The defense of Oakland, on the other hand, is poor. There is only one defensive category that they were good in: turnover differential. They tied Kansas City with a +16, but as I already mentioned, it’s a sporadic number that is based on skill, luck and schedule, and not in even portions.

In more important categories, Oakland was one of seven teams to allow over 6,000 yards of offense (New Orleans, Washington, Miami, Indianapolis, Cleveland, San Francisco.) Coincidentally, none of those teams are likely to make the playoffs this year and Oakland needs to change their setup if they don’t want to join the club (24th pass, 23rd rush, 24.1 ppg (20th)). They must improve from a league-worst 18 sacks last year. They also have a strong enough corner group (David Amerson, TJ Carrie, Sean Smith, Gareon Conley) to outpace 60 passes defended, a stat from last year.

Khalil Mack is sure to terrorize opposing quarterbacks, but there needs to be more of a team impact on the defensive side of the ball. The Raiders are also starting rookies Eddie Vanderdoes at defensive tackle and Marquel Lee at middle linebacker.  This won’t be a strong unit. It just needs to be a better one by the end of the season.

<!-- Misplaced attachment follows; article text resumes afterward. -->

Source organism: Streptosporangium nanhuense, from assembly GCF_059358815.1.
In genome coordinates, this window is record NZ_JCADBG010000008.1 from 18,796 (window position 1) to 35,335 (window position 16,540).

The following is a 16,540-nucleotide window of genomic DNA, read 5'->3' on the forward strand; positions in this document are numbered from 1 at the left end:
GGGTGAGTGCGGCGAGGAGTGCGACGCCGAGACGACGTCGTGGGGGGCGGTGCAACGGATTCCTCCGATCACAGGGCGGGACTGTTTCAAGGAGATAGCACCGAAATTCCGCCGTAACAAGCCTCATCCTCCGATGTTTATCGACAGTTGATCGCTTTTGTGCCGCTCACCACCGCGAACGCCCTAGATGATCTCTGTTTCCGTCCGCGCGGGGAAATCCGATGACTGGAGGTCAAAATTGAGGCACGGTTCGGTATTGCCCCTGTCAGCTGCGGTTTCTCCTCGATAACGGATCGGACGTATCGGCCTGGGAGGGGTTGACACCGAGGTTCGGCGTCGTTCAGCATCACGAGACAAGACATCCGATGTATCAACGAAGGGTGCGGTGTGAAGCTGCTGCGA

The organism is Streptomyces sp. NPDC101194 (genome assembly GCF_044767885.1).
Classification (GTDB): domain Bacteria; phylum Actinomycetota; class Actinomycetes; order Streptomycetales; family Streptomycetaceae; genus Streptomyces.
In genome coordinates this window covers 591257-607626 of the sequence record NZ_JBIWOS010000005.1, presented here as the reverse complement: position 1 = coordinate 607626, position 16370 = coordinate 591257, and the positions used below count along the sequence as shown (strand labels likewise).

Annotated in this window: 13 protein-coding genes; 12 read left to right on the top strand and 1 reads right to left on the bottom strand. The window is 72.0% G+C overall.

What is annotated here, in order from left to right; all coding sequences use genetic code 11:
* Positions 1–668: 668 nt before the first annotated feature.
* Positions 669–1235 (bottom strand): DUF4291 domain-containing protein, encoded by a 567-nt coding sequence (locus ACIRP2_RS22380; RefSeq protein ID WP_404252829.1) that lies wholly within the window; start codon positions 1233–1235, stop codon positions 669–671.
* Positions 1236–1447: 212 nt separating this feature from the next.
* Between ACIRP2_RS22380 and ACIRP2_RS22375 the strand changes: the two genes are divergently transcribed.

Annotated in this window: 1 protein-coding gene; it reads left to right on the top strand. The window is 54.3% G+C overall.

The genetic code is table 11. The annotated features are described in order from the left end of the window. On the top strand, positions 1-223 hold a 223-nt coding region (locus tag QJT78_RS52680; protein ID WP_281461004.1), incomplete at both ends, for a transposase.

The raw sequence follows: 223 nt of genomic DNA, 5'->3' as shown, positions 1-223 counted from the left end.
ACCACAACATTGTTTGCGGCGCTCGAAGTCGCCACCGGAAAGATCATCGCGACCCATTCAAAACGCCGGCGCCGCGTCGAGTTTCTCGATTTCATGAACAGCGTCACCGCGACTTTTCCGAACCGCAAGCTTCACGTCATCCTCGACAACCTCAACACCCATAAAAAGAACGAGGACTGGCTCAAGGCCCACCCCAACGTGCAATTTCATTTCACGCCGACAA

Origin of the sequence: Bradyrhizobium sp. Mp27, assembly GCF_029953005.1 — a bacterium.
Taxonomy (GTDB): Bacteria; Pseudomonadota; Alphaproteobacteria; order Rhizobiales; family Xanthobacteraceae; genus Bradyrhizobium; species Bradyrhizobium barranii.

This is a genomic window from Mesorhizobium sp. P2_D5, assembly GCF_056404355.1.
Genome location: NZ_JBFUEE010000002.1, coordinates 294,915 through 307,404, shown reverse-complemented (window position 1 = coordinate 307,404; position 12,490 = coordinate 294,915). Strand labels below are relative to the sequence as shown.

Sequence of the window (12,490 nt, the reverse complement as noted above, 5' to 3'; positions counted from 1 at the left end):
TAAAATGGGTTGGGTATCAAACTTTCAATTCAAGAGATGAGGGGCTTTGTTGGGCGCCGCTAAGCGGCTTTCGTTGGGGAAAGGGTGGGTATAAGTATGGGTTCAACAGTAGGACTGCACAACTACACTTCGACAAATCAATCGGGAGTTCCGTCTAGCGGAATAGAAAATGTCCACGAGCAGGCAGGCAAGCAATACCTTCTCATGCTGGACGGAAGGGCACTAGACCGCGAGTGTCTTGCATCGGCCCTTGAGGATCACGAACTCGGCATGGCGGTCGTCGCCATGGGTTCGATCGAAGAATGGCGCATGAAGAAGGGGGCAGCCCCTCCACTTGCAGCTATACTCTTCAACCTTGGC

Derek Carr is a top-five quarterback for me this year and Amari Cooper, Marshawn Lynch and Michael Crabtree are also great selections in fantasy.

SCHEDULE     PROJECTED RECORD:10-6

Week 1: @TEN   Week 2: vs. NYJ   Week 3: @WAS   Week 4: @DEN   Week 5: vs. BAL   Week 6: vs. LAC   Week 7: vs. KC   Week 8: @BUF   Week 9: @MIA   Week 10: BYE   Week 11: vs. NE   Week 12: vs. DEN   Week 13: vs. NYG   Week 14: @KC   Week 15: vs. DAL   Week 16: @PHI   Week 17: @LAC

DENVER BRONCOS

GET: RB Jamaal Charles, G Ronald Leary, OT Menelik Watson, NT Domata Peko, QB Brock Osweiler, OT Menelik Watson, G Allen Barbre

LOSE: LB DeMarcus Ware, S T.J. Ward, LB Danny Trevathan, OT Russell Okung, NT Sylvester Williams, OT Ty Sambrailo, G Michael Schofield, RB Stevan Ridley, WR Marlon Brown, OL Michael Schofield, RB Juwan Thompson

RE-SIGNS: F

DRAFT: 1st round: OT Garett Bolles, Utah     2nd round: DE DeMarcus Walker, Florida State     3rd round: WR Carlos Henderson, Louisiana Tech     CB Brendan Langley, Lamar     5th round: TE Jake Butt, Michigan     WR Isaiah McKenzie, Georgia     6th round: RB De’Angelo Henderson, Coastal Carolina     7th round: QB Chad Kelly, Ole Miss